Written by Kit Chan
Translated by Derek Leung
Photos by Kit Chan
What is the synergy of a hill being laid on a simple piece of grassland? People will thus gather around there and all kinds of interesting things would happen accordingly. This is how a small community is formed.
It was an intriguing project run by Tokyo Midtown in Roppongi, Tokyo last May.
In celebration of the tenth anniversary of Roppongi, a 6-metre soil hill called "Edo Fuji" will be built by the developer in Shibafu Hiroba, the lawned square between the office building and the mall in Roppongi.
A temporary landmark at daytime, the site is a venue for performance in the evening where the hill serves as a canvas for image projection. Designed by Rhizomatiks Architecture, a new media design team frequently employed by the three-girl electro band Perfume, the entire artpiece is an awesome manifestation of the scenery in four seasons and even, what is more, the unrivalled integration of classics and modernity.
Rather than being simply considered another installation art, the entire design is indeed an arousal of the urbanites' natural instincts. While it is difficult to view Mount Fuji among highrises in Tokyo Midtown, it is a good alternative to see an epitome was "planted" with soil waste as well as foliage and bark extracted from nearby trees. After the exhibition, nothing remains except the hill set to decompose into an ideal fertilizer and sent to different gardens in the city for recycling.
The signs that are put up and a screen installed thereon show different ecological data of Mount Fuji including its height, humidity and species. It resembles a small classroom so close for you to get to know the mountain far from you again.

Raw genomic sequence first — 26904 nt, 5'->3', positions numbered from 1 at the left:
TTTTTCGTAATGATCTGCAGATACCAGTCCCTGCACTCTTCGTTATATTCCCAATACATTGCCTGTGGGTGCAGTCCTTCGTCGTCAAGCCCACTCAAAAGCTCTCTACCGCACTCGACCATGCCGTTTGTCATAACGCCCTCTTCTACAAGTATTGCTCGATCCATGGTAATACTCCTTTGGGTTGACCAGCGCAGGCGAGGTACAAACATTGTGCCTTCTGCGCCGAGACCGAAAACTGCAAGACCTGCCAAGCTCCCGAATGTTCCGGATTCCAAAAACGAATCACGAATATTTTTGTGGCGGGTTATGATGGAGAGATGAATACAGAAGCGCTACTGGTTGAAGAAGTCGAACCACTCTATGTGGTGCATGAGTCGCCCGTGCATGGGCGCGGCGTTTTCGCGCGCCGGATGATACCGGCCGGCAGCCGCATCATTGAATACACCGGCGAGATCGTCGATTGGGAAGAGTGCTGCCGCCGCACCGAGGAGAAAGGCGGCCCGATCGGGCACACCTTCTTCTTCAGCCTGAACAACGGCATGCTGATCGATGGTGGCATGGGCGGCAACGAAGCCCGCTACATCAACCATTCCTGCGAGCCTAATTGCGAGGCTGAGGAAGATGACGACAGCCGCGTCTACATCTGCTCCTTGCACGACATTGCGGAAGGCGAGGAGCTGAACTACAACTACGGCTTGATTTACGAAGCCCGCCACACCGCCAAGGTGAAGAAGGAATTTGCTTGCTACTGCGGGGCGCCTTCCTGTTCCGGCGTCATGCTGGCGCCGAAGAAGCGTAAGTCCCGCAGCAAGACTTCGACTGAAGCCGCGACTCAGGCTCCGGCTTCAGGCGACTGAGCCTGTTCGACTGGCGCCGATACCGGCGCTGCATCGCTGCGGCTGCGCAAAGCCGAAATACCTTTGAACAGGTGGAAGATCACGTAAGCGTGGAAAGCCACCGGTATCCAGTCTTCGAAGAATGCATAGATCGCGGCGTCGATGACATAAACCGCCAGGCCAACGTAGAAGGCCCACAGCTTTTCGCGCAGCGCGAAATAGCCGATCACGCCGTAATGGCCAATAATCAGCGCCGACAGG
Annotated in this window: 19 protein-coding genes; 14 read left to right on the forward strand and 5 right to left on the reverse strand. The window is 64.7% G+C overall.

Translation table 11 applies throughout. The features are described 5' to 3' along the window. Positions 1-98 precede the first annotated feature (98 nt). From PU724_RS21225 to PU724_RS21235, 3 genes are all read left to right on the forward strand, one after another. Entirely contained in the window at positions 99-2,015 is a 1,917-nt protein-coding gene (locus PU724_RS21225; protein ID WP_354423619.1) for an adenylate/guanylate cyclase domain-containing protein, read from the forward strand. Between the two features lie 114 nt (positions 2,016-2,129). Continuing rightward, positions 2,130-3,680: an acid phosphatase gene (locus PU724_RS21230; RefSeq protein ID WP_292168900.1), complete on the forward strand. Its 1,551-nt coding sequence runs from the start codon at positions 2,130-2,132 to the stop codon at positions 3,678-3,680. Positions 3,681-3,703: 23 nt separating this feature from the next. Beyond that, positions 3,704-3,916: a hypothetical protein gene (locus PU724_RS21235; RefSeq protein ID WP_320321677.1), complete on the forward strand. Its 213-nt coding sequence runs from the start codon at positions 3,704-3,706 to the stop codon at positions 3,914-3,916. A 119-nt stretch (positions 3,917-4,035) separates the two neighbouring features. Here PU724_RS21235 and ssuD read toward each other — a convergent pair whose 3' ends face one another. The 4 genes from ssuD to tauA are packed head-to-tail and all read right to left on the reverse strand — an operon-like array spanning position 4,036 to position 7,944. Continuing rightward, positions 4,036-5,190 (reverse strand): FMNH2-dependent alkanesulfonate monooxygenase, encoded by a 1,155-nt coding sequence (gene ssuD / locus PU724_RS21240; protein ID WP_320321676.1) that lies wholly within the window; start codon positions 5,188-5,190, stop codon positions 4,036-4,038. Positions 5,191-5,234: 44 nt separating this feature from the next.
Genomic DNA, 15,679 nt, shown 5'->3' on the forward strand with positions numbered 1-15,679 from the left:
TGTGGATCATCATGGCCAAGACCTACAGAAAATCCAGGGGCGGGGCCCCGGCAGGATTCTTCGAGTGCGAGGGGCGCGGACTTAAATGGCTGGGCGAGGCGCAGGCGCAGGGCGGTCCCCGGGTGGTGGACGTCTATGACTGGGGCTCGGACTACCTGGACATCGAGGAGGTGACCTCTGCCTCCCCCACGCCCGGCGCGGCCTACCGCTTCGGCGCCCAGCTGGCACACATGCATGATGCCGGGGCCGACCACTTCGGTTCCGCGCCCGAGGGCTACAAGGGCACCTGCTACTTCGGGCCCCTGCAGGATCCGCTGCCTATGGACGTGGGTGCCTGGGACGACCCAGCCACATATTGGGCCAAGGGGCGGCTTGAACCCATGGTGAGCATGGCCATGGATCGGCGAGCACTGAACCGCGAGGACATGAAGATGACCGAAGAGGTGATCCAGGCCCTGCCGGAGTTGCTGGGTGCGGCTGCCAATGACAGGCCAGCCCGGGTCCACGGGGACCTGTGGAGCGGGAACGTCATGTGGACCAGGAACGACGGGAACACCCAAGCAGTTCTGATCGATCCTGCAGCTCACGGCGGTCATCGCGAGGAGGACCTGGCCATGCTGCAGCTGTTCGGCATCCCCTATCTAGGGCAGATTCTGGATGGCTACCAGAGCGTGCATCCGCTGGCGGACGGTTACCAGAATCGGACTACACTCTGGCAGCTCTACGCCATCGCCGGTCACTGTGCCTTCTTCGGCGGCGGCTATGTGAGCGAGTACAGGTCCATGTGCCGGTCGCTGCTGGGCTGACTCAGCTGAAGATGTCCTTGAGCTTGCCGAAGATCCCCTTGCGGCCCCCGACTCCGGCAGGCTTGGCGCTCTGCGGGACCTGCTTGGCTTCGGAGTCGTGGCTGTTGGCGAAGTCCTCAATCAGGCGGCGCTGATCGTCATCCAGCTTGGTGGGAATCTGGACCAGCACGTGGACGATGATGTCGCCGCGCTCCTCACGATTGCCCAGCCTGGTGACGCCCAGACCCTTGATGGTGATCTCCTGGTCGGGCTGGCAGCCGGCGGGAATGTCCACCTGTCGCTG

"Edo Fuji" is produced by Seijun Nishihata, a "seed hunter" widely known in Japan in recent years. Inheriting (and subverting) his family's gardening business, he has been travelling around the world to collect precious plants and bring them back for exhibition in Japan. He is from time to time invited to add greenness for enterprises and buildings, bringing the horticulture to an escalated level of art.
With Mount Fuji as the beautiful start, greater ambition can however be observed in the entire tenth anniversary celebration project called OPEN THE PARK, which is to encourage people to go outdoors to the open grass area to enjoy all of its possible uses and think more about the functions of a public area.
Having fun as the beginning, one can do a lot around the hill: thinking, sleeping, eating, drinking, rolling around, taking photos and so on. What a lovely early summer picture it is when the lush lawn is filled with crowds looking for leisure!
Image credit: MIDTOWN OPEN THE PARK
Yoga events each for up to 350 people are even held during daytime and at night in Midtown and the lawn, allowing participants to interact with their inner selves in the city façade and the backdrop of Tokyo Tower.
More humane arrangements comprise the free provision of picnic mats for longer stays, and rattan baskets containing, instead of food, three books selected by the 50 specific keyword search such as "Mount Fuji" and "Japanese Plants", among which include famous works by Yasunari Kawabata and Osamu Dazai, children's drawing books, comics and photographic collections. Visitors can sit and read quietly and at the same time are encouraged to exchange books with others in this human-touch-filled outdoor library.
Image credit: MIDTOWN OPEN THE PARK
In comparison with Tokyo, Hong Kong sees frequent controversy on the drawing line between shopping malls and public areas. It is by all means unimaginable and worth pondering when a developer takes the lead to commence a project like OPEN THE PARK to open up a public area.
A hill can change the nature of a certain area. We need to think big in limited urban space, or we cannot live an unexpected better life.
MIDTOWN OPEN THE PARK http://www.tokyo-midtown.com/jp/event/openthepark/index.html